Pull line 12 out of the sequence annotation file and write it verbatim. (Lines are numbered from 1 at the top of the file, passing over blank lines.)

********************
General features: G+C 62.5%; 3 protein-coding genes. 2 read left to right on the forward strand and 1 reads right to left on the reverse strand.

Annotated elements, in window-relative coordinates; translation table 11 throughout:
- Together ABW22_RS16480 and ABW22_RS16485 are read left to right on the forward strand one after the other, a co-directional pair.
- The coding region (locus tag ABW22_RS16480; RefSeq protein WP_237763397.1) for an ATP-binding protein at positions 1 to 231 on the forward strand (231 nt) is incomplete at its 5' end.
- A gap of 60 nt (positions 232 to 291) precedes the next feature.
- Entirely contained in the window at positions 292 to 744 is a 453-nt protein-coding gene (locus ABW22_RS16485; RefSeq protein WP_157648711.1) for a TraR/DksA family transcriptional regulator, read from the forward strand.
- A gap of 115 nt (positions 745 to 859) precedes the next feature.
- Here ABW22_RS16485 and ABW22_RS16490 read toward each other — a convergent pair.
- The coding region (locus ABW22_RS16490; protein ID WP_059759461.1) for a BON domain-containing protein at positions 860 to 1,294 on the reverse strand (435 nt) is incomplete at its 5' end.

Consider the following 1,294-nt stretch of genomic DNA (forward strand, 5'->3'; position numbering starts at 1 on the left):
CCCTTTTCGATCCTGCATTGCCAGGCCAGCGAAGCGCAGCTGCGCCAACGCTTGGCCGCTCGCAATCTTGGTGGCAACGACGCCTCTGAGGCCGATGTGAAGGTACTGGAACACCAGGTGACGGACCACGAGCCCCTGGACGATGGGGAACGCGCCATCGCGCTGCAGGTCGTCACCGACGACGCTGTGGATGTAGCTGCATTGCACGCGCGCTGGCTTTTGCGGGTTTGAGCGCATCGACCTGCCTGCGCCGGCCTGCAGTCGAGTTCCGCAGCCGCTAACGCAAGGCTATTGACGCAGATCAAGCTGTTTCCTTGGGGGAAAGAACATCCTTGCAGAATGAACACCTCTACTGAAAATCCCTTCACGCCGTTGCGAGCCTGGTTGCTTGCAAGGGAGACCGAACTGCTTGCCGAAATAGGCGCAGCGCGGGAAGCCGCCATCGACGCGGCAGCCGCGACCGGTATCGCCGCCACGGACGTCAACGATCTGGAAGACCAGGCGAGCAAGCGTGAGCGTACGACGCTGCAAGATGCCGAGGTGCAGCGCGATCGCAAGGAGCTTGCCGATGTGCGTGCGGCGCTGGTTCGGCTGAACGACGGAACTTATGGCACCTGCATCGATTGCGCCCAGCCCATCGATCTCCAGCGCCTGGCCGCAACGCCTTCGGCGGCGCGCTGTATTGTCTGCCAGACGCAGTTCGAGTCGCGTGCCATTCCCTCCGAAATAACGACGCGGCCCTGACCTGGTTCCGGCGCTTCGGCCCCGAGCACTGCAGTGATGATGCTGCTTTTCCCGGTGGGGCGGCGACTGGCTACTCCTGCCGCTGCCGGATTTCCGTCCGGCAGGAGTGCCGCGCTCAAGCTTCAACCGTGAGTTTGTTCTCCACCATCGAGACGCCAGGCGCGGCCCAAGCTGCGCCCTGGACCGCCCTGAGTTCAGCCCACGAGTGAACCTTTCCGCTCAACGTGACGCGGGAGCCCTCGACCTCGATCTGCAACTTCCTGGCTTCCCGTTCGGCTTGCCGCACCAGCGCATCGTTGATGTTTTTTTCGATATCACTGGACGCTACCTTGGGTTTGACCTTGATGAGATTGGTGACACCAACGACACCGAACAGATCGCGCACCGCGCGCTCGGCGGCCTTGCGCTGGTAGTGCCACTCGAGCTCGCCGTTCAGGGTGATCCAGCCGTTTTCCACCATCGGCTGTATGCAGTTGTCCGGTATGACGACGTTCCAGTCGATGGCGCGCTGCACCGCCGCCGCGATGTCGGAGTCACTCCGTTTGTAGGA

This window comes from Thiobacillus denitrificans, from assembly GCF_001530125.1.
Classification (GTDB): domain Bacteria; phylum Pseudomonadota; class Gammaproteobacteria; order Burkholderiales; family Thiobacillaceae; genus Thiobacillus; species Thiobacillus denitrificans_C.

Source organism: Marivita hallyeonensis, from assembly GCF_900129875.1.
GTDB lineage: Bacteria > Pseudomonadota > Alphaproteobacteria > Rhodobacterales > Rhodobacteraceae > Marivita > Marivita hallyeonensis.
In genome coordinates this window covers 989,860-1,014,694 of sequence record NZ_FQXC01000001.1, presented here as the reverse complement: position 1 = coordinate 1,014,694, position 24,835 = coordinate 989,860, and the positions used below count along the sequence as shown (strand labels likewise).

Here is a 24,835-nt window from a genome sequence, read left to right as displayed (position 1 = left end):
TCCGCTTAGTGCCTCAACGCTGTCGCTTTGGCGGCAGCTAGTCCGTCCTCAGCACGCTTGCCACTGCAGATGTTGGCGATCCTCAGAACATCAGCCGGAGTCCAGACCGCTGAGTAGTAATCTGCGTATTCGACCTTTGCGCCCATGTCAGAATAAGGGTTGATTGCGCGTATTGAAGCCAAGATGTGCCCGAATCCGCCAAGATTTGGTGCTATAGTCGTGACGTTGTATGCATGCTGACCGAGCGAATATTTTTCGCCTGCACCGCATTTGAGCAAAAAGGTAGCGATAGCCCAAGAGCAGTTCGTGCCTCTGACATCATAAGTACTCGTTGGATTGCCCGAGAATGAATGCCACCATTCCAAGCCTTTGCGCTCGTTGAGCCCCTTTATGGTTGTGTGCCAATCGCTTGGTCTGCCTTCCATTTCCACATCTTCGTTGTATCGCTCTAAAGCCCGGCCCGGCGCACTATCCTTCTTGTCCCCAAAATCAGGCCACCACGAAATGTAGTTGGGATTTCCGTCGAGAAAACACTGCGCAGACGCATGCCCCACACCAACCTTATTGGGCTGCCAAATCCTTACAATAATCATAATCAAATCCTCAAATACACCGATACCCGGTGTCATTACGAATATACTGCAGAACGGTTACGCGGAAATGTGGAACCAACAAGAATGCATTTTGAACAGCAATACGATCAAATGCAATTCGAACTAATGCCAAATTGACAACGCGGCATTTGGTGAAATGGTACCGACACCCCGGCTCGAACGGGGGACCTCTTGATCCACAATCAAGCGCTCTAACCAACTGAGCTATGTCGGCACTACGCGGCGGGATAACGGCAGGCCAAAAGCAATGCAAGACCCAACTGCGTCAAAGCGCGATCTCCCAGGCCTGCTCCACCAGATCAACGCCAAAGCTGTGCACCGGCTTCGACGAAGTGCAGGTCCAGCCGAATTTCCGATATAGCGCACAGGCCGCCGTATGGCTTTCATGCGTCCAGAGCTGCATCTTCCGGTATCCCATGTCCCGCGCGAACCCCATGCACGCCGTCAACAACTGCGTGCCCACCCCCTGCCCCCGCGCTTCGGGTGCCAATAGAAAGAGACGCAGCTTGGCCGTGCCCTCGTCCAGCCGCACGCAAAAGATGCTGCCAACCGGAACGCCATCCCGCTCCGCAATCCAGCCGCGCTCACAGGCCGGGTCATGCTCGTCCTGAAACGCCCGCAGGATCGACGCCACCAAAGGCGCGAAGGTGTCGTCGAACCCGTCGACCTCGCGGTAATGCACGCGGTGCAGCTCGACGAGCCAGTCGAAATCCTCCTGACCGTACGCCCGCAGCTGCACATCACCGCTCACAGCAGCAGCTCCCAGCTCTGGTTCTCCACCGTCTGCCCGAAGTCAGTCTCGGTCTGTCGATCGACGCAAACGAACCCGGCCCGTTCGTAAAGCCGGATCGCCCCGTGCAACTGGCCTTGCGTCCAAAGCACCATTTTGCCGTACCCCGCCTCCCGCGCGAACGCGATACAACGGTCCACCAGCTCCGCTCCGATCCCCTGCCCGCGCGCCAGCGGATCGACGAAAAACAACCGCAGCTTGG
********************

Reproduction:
This window comes from Thiobacillus denitrificans, from assembly GCF_001530125.1.